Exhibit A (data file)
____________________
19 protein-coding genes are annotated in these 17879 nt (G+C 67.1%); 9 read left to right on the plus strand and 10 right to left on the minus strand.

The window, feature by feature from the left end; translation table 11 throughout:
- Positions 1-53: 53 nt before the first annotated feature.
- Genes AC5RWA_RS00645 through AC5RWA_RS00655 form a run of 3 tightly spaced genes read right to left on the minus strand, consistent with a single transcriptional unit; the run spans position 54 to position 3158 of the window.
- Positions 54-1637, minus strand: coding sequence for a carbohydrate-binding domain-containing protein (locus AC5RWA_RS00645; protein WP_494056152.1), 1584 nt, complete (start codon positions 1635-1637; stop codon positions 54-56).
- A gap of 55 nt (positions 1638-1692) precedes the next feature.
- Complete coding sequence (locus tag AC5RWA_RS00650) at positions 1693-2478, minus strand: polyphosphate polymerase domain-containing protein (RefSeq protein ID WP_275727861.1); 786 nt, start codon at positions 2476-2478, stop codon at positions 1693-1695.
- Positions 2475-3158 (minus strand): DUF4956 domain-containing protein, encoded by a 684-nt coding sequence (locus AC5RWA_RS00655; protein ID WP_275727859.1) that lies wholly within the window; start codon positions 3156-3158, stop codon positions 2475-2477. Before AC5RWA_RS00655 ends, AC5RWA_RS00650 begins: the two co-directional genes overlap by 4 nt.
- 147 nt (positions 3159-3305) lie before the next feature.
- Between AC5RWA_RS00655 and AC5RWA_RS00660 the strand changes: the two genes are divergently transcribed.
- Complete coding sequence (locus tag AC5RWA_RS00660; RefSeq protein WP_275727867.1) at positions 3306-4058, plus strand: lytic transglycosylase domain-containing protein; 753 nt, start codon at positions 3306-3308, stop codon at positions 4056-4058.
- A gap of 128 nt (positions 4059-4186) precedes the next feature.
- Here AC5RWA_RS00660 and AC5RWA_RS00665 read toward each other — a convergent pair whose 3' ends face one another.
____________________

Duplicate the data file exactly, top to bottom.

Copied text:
19 protein-coding genes are annotated in these 17879 nt (G+C 67.1%); 9 read left to right on the plus strand and 10 right to left on the minus strand.

The window, feature by feature from the left end; translation table 11 throughout:
- Positions 1-53: 53 nt before the first annotated feature.
- Genes AC5RWA_RS00645 through AC5RWA_RS00655 form a run of 3 tightly spaced genes read right to left on the minus strand, consistent with a single transcriptional unit; the run spans position 54 to position 3158 of the window.
- Positions 54-1637, minus strand: coding sequence for a carbohydrate-binding domain-containing protein (locus AC5RWA_RS00645; protein WP_494056152.1), 1584 nt, complete (start codon positions 1635-1637; stop codon positions 54-56).
- A gap of 55 nt (positions 1638-1692) precedes the next feature.
- Complete coding sequence (locus tag AC5RWA_RS00650) at positions 1693-2478, minus strand: polyphosphate polymerase domain-containing protein (RefSeq protein ID WP_275727861.1); 786 nt, start codon at positions 2476-2478, stop codon at positions 1693-1695.
- Positions 2475-3158 (minus strand): DUF4956 domain-containing protein, encoded by a 684-nt coding sequence (locus AC5RWA_RS00655; protein ID WP_275727859.1) that lies wholly within the window; start codon positions 3156-3158, stop codon positions 2475-2477. Before AC5RWA_RS00655 ends, AC5RWA_RS00650 begins: the two co-directional genes overlap by 4 nt.
- 147 nt (positions 3159-3305) lie before the next feature.
- Between AC5RWA_RS00655 and AC5RWA_RS00660 the strand changes: the two genes are divergently transcribed.
- Complete coding sequence (locus tag AC5RWA_RS00660; RefSeq protein WP_275727867.1) at positions 3306-4058, plus strand: lytic transglycosylase domain-containing protein; 753 nt, start codon at positions 3306-3308, stop codon at positions 4056-4058.
- A gap of 128 nt (positions 4059-4186) precedes the next feature.
- Here AC5RWA_RS00660 and AC5RWA_RS00665 read toward each other — a convergent pair whose 3' ends face one another.